Lawrence Jackson/Wikimedia Commons

While Hollywood remains on strike to demand fair compensation for screenwriters, the music industry has alternatively embraced a new era. Copyright claims are cropping up everywhere. Songwriters are scrambling for royalties. And artistic originality? She can’t come to the phone right now — oh, ‘cause she’s dead. Welcome to the period of “pop plagiarism.”

Take Olivia Rodrigo as an example. On Sept. 8, the singer-songwriter released her sophomore album, “GUTS.” The record is riveting; Rodrigo leans into the rock genre and offers themes of apprehension, revenge and social anxiety. The songs are smash hits readily available for consumption by young women and self-proclaimed teenage girls in their twenties. While Rolling Stone labeled “GUTS” an “instant classic,” the album falls into the same trap as Rodrigo’s “SOUR,” making her the subject of criticism for sonic similarity to others.

It all started with a track on “SOUR” titled “deja vu,” a song name that seems ironic in hindsight. Listeners immediately drew comparisons between Rodrigo’s single and Taylor Swift’s “Cruel Summer.” This controversy forced Rodrigo to award Swift and her collaborators retroactive writing credits. Rodrigo’s “good 4 u” faced a similar predicament. Despite its success, fans characterized the tune as a rip-off of Paramore’s “Misery Business,” and the band’s lead vocalist Hayley Williams and former lead guitarist Joshua Farro eventually received a combined 50% royalty. While it’s unclear if Rodrigo was actually sued, countless fan-made mashups of the two hits popped up online, and it was later revealed that Rodrigo’s team had been in touch with both Williams and Farro. Most recently, the opening melody for “GUTS,” “all-american b****,” is going viral for its likeness to Miley Cyrus’ “Start All Over.”

Although Rodrigo laments that “everythin’ [she does] is tragic,” it’s difficult to imagine that she has intentionally replicated three widely-known songs. Instead, Rodrigo highlights the ever-growing constraints of creativity and the sketchy litigious side of the music industry. She’s not the villain — she’s the product of an environment where the simple act of inspiration is grounds for legally destroying an artist’s individuality. This curtails expression by preventing songwriters from taking musical risks and reimagining past influences into fresh, new soundtracks.

With just 12 notes in the Western alphabet, music is inherently limited. In fact, composers have been accused of copying fellow musicians since the late Baroque era. Pop, in particular, is formulaic, which is why it appeals to mass audiences. Almost every pop song relies on the same four chord progressions, so songs are bound to start sounding like one other. Today, these cases are highly publicized and becoming increasingly common: In Williams v. Gaye (2018), for example, Pharrell Williams and Robin Thicke were sued for emulating Marvin Gaye’s “Got to Give It Up.” Upon their loss, the court ordered Williams and Thicke to pay over $5 million to Gaye’s estate. And just earlier this year, Ed Sheeran, one of Spotify’s most-streamed artists, made several headlines for allegedly stealing Gaye’s “Let’s Get It On.” Sheeran even vowed to quit music if found guilty of copyright infringement. While he won the lawsuit, both cases illustrate how arbitrary the lines of intellectual property are in pop and the intense pressure creatives face to be innovative without crossing them.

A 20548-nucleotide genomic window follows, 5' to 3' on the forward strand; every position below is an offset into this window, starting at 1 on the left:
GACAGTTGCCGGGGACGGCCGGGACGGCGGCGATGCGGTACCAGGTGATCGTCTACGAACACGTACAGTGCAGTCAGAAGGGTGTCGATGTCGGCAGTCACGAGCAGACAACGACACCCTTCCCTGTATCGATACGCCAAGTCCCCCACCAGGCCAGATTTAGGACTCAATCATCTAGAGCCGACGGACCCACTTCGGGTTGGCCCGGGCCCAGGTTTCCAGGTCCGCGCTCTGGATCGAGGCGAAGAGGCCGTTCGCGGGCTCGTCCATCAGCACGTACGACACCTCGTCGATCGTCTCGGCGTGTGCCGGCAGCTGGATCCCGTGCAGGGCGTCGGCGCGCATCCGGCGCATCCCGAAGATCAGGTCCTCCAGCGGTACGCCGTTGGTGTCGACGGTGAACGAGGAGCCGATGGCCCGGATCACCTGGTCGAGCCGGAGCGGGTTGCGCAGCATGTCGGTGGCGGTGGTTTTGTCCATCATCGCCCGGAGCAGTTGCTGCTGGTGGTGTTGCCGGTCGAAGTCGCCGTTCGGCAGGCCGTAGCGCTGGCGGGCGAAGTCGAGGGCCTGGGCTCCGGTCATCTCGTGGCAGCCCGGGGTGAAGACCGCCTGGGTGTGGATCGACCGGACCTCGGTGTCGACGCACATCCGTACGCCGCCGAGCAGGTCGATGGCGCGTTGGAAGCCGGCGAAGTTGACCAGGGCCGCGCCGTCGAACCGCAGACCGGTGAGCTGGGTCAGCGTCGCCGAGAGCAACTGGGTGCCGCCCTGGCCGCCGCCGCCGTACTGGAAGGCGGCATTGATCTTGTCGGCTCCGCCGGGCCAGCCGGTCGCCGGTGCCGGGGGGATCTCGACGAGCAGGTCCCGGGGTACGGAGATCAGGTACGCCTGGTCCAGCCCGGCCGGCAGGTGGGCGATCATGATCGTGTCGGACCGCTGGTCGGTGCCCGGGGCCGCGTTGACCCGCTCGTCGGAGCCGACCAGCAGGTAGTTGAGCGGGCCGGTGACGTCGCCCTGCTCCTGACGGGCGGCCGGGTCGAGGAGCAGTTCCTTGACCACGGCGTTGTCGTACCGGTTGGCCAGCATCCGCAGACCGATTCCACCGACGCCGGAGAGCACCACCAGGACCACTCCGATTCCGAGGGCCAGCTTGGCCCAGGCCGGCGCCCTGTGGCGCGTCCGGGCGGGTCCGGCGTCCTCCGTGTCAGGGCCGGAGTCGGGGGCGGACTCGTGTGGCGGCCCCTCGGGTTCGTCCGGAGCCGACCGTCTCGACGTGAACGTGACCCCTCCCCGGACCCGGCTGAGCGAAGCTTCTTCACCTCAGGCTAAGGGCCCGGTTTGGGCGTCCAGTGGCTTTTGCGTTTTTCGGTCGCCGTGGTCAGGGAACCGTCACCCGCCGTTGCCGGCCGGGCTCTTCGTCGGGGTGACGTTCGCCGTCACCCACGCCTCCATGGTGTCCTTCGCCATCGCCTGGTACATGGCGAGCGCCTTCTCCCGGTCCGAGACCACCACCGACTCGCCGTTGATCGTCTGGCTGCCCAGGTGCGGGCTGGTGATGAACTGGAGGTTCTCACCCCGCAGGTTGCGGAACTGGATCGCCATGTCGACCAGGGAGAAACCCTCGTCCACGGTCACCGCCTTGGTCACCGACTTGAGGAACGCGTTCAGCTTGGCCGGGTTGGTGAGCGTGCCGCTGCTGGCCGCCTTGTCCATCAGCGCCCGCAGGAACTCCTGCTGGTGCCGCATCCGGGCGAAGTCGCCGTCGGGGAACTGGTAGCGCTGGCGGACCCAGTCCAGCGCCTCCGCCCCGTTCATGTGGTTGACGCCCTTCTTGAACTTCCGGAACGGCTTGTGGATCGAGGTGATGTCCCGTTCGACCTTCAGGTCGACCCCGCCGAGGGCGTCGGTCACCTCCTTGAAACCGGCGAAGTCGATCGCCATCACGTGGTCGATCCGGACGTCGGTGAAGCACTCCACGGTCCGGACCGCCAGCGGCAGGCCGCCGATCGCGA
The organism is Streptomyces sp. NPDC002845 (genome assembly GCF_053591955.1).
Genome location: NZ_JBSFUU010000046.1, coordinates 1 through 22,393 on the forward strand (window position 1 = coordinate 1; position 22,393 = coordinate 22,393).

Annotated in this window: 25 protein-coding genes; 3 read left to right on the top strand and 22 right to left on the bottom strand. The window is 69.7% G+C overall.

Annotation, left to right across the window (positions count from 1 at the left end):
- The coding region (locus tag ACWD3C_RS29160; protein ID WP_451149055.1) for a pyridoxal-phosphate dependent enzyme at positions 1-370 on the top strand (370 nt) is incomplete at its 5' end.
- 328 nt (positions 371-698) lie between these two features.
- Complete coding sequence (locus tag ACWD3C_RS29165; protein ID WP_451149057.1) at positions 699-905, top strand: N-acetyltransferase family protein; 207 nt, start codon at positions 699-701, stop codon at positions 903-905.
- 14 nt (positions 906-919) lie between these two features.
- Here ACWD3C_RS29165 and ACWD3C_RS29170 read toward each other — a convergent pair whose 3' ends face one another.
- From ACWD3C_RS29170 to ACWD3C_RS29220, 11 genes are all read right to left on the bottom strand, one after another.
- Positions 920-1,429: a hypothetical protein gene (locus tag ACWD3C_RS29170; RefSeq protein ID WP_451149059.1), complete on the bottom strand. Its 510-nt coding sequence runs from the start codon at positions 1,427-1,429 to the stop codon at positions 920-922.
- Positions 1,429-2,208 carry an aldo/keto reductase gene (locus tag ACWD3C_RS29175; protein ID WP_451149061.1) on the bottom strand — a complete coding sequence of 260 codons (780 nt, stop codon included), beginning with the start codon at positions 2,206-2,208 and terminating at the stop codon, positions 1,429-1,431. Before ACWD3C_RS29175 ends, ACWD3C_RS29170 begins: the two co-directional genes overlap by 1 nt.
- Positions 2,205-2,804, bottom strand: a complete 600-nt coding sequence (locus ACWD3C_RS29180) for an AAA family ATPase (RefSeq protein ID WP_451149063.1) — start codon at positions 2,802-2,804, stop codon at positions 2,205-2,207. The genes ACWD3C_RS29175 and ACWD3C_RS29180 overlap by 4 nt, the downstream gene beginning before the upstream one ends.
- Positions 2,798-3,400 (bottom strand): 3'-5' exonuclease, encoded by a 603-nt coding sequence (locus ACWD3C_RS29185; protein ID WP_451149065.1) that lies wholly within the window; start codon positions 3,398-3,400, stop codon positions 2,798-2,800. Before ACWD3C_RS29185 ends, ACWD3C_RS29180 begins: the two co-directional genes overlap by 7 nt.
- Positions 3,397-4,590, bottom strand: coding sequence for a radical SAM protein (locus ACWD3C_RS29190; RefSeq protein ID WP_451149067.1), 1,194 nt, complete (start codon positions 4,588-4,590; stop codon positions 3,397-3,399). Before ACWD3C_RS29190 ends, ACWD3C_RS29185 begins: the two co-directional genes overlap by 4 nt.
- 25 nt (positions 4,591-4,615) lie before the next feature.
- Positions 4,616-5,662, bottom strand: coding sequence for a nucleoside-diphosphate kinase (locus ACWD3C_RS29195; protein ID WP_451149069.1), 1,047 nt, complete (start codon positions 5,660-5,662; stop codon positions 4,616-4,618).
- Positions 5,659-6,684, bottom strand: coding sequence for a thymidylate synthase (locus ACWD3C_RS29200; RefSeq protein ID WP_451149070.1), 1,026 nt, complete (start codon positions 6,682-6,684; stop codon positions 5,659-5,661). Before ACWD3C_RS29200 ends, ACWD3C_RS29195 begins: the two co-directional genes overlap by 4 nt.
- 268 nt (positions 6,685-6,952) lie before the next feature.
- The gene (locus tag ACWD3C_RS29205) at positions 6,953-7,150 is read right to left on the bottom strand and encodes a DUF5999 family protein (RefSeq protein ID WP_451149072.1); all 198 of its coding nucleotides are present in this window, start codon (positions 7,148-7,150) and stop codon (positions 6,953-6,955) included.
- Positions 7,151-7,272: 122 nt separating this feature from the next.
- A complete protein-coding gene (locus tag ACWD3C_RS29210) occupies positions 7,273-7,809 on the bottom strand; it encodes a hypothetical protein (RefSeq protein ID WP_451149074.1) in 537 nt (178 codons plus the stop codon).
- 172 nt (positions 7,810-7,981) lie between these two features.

Beyond multi-millionaire singers being taken to court, pop plagiarism cases underscore how capitalism kills creativity. Obviously, music is a profit-driven business; however, simply honoring previous works does not constitute plagiarism and should not warrant legal action from avaricious plaintiffs hoping to cash in. Art should be liberating, not confining. Making music is an act of freedom, and individuals should be able to build on their inspirations and create new pieces without anticipating legal retaliation.

Rodrigo once unknowingly foretold her future, singing on “jealousy, jealousy” that “comparison is killin’ me slowly.” Moving forward, she should reassert her artistic decisions and defend the delineation between inspiration and infringement. While recognition should be given where it is explicitly due, discrediting a young talent with a predominantly-female fan base feels like misogyny, repackaged. Funnily enough, it’s oddly reminiscent of Taylor Swift’s decision in 2010 to author “Speak Now” completely on her own, a move made in response to skepticism from critics regarding how much of her music was actually self-written. Perhaps Rodrigo will again follow in Swift’s footsteps.

Ultimately, there will never be a completely original pop song. There shouldn’t have to be. The next time she’s caught in a plagiarism controversy — likely by listeners with little understanding of basic music theory — I’d like to see Olivia Rodrigo stand her ground. I think that takes real guts.


Safa Wahidi (23Ox) is from Sugar Hill, Georgia.

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Safa Wahidi (she/her) (23Ox) is from Sugar Hill, GA, majoring in English and political science. She is an active member of the Emory Muslim Student Association and serves as Co-President of the Young Democrats of Oxford College. Outside of the Wheel, Wahidi enjoys writing fiction, watching rom-coms and anticipating the next Taylor Swift album. You can find her wandering around the nearest Barnes & Noble, tea and Jane Austen novel in hand.